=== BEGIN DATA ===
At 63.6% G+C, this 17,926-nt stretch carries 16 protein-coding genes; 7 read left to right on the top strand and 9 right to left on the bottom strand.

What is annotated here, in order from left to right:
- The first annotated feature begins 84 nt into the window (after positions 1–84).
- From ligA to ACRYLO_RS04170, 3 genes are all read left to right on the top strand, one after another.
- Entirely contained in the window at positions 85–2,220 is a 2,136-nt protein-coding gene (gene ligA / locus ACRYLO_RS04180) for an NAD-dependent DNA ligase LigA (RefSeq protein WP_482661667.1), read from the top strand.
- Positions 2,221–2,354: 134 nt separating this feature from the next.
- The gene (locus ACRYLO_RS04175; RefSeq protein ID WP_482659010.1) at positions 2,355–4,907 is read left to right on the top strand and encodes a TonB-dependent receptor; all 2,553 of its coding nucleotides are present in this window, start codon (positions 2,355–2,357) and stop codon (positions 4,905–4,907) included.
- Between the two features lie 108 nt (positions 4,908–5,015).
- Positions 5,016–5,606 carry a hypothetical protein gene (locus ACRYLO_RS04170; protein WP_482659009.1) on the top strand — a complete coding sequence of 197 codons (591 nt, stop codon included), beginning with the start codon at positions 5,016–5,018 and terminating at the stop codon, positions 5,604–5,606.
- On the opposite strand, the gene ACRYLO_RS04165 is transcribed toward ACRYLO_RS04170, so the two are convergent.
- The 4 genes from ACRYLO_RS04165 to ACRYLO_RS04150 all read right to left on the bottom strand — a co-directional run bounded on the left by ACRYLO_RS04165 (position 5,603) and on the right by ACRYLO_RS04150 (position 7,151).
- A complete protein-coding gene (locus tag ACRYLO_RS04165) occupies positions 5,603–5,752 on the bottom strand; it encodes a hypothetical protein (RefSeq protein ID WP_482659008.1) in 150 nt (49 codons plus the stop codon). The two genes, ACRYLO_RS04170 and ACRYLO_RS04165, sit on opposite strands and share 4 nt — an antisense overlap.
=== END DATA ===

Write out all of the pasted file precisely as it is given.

At 63.6% G+C, this 17,926-nt stretch carries 16 protein-coding genes; 7 read left to right on the top strand and 9 right to left on the bottom strand.

What is annotated here, in order from left to right:
- The first annotated feature begins 84 nt into the window (after positions 1–84).
- From ligA to ACRYLO_RS04170, 3 genes are all read left to right on the top strand, one after another.
- Entirely contained in the window at positions 85–2,220 is a 2,136-nt protein-coding gene (gene ligA / locus ACRYLO_RS04180) for an NAD-dependent DNA ligase LigA (RefSeq protein WP_482661667.1), read from the top strand.
- Positions 2,221–2,354: 134 nt separating this feature from the next.
- The gene (locus ACRYLO_RS04175; RefSeq protein ID WP_482659010.1) at positions 2,355–4,907 is read left to right on the top strand and encodes a TonB-dependent receptor; all 2,553 of its coding nucleotides are present in this window, start codon (positions 2,355–2,357) and stop codon (positions 4,905–4,907) included.
- Between the two features lie 108 nt (positions 4,908–5,015).
- Positions 5,016–5,606 carry a hypothetical protein gene (locus ACRYLO_RS04170; protein WP_482659009.1) on the top strand — a complete coding sequence of 197 codons (591 nt, stop codon included), beginning with the start codon at positions 5,016–5,018 and terminating at the stop codon, positions 5,604–5,606.
- On the opposite strand, the gene ACRYLO_RS04165 is transcribed toward ACRYLO_RS04170, so the two are convergent.
- The 4 genes from ACRYLO_RS04165 to ACRYLO_RS04150 all read right to left on the bottom strand — a co-directional run bounded on the left by ACRYLO_RS04165 (position 5,603) and on the right by ACRYLO_RS04150 (position 7,151).
- A complete protein-coding gene (locus tag ACRYLO_RS04165) occupies positions 5,603–5,752 on the bottom strand; it encodes a hypothetical protein (RefSeq protein ID WP_482659008.1) in 150 nt (49 codons plus the stop codon). The two genes, ACRYLO_RS04170 and ACRYLO_RS04165, sit on opposite strands and share 4 nt — an antisense overlap.